First things first. Yes, woman fought tirelessly to gain equal rights to men in terms of things like education and suffrage. But in some ways woman were also forced to become more powerful because they had no other option but to step up in a world full of deadbeat dads,  and generally useless men. So lets get things straight – the Alpha Female doesn’t wear the trousers in the relationship because she necessarily wants to, in most cases its because she has to.

We all know that the fairer sex is the brighter as well with numbers of women pursuing and completing higher education outnumbering men quite dramatically (in the Western world). You’d think having an education and providing your date with stimulating conversation would be a good thing but the truth is often men end up feeling emasculated by intelligent/career-driven women – you’ll often find them yawning and trying to change the subject away from politics and conversations about the meaning of life and more towards football, 9/11 conspiracy theories or their favourite sexual positions (be warned they’ll try to dress it up as banter but its NOT!).

OKCupid did this analysis and they found that the women that got the most attention were Asians (‘Chinese’/ ‘Indian’ looking). Why? Well, apparently these women are seen as more likely to be subservient. For some reason, this little stat got stuck in my head and now whenever a guy tells me he has a thing for ‘Indian’ chicks I feel like pewking in my mouth. For what it’s worth, this ‘Indian’ chick hails from the East End of London and my Brit upbringing means that they’ll be in for a surprise if they are looking for submissive. Like myself, there are lots of liberated young women these days who (unless they’ve already lost the will to live thanks to a meeting with the dude’s mummy) aren’t going to sit silently and smile while some guy spews his bigoted views on her.  But sadly ladies, apparently having a mind of your own isn’t going to necessarily bag you that man!

Even those of us who don’t consider ourselves to be raging feminists still probably exhibit certain attributes of an Alpha Female and that’s probably why dating has become such a chore. Womankind as a whole is becoming stronger and more independent. Most of us are no longer reliant on our fathers or husbands and as such aren’t willing to pander to the needs of some bloke or worry about denting their fragile egos. For most women, a successful guy who is passionate about what he does is attractive and you’d think the same should be the same in reverse. A strong woman it seems has the power to emasculate most of the guys.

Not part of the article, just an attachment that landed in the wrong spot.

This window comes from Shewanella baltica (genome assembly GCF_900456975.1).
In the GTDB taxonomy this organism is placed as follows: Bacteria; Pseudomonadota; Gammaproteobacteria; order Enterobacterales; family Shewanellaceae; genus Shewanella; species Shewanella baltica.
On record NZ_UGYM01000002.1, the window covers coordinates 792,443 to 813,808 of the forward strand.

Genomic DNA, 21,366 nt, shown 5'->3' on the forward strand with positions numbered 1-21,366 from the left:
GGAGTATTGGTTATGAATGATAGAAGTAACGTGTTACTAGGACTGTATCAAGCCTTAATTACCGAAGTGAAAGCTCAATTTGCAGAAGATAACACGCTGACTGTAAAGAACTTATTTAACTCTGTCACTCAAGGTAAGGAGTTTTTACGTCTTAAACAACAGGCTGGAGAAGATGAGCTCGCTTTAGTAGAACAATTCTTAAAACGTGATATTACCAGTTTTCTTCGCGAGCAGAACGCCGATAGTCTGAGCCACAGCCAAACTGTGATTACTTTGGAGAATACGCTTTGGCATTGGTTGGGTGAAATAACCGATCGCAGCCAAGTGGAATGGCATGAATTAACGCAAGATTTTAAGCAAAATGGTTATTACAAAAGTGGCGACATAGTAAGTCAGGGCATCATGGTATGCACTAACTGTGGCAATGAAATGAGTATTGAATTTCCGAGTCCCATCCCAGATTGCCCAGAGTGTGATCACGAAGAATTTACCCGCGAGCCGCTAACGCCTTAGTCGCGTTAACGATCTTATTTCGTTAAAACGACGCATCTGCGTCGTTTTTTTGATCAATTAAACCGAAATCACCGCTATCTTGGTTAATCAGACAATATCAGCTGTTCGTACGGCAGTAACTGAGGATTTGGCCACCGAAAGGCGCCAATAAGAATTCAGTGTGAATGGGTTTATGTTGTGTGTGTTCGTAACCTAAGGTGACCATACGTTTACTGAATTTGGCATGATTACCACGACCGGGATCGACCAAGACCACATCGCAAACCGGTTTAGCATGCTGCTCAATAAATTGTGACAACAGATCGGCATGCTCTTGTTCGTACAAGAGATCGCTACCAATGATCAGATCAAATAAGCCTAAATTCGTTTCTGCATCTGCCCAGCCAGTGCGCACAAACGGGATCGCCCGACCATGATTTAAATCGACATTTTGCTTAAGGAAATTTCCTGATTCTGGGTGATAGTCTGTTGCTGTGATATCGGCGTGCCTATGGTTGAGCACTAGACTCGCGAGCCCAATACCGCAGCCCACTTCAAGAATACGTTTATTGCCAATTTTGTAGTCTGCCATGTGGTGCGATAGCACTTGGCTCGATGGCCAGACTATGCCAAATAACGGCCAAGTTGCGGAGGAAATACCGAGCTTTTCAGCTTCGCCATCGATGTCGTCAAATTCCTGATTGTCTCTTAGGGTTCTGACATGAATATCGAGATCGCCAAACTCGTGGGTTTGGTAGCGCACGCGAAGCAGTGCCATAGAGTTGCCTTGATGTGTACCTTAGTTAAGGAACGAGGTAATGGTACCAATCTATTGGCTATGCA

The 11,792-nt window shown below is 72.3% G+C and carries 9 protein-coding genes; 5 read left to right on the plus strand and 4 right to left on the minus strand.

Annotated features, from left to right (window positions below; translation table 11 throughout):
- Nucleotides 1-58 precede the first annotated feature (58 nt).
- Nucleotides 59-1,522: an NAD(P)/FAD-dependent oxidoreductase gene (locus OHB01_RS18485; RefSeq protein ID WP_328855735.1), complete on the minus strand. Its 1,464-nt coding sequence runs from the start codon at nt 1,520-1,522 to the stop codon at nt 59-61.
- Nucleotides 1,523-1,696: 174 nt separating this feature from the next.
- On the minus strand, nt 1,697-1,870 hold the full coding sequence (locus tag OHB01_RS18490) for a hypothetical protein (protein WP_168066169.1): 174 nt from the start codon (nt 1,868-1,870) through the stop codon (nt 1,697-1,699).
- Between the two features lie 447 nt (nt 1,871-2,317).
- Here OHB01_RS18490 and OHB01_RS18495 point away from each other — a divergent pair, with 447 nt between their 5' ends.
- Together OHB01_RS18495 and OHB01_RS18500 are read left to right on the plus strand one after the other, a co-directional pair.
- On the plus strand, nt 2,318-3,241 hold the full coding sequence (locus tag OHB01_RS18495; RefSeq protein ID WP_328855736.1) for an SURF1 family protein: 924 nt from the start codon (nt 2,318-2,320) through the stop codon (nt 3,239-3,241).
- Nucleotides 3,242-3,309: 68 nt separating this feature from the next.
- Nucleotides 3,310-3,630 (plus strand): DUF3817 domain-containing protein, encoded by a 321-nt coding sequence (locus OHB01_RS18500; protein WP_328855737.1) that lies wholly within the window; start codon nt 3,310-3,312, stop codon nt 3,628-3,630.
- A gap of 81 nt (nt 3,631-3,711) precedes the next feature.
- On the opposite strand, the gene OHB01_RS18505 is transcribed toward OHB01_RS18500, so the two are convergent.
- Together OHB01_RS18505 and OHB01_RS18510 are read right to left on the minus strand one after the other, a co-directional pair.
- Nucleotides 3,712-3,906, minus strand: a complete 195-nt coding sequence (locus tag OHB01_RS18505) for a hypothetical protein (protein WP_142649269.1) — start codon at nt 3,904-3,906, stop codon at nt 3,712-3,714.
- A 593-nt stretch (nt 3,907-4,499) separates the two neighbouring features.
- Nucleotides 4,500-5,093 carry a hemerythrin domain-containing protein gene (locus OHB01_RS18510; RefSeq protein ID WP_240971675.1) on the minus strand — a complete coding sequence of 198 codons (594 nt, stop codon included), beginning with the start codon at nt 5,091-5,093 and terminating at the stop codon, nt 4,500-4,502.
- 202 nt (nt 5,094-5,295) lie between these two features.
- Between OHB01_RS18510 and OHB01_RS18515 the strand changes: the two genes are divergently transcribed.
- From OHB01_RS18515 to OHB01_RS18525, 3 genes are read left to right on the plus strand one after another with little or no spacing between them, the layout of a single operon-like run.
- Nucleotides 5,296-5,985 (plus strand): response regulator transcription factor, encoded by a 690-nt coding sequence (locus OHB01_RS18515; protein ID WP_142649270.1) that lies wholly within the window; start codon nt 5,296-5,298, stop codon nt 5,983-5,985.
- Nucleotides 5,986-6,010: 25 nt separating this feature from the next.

So, the solution to this dating problem. Well luckily, the Alpha Female is a tenacious character and of course there are a few that’ll resign them to spinsterhood but most of us know better than to give up on things, including the search for the right partner. Thankfully, there are still some good men out there that are comfortable enough in their own skin not to be intimidated by a woman’s success but instead are drawn to that independent spirit. So the key here is not toning yourself down or downplaying your achievements in order to get the guy but to look for someone who encourages you to continue to achieve great things instead of feeling threatened. It’s also important to remember that ‘success’ and ‘intelligence’ are relative terms and mean different things to different people and relationships aren’t a competition. Maybe one person earns more money or has more PhDs than another  but that doesn’t make them any better equipped to deal with the challenges that the world throws their way and once your get past all the superficiality what we may actually need is someone who is able to complement our skills set rather than being our mirror image.

Alrighty Rinsers. Over to you. What are your thoughts on Alpha Females? Are you a strong, independent, successful woman  who has experienced issues when it comes to dating because of your achievements? Guys, do you find woman that may be more successful/’intelligent’ than you intimidating or attractive?










Home Alone – When Your Partner Is Away

homealoneWhen you’re in a long-term relationship your partner will most probably be away at times. It may be due to a business trip or some other arrangement that you cannot be a part of. In either case you have to deal with it and cope with a new temporary reality in which you’re home alone.

If you value your friendships and you understand that your partner cannot be all your life, you probably  make an effort to see your friends and pursue your passions outside of the relationship. If you have a working relationship, however, there’s no way that you’ll spend as much time with other people as you used to when you were single. Between the quality time with your partner, quality time in the Coupleverse and some other couple obligations, you end up being constantly busy. Then suddenly your partner goes away from the shared world for a period of time and you’re left with a surplus of free time (and no sex or cuddles).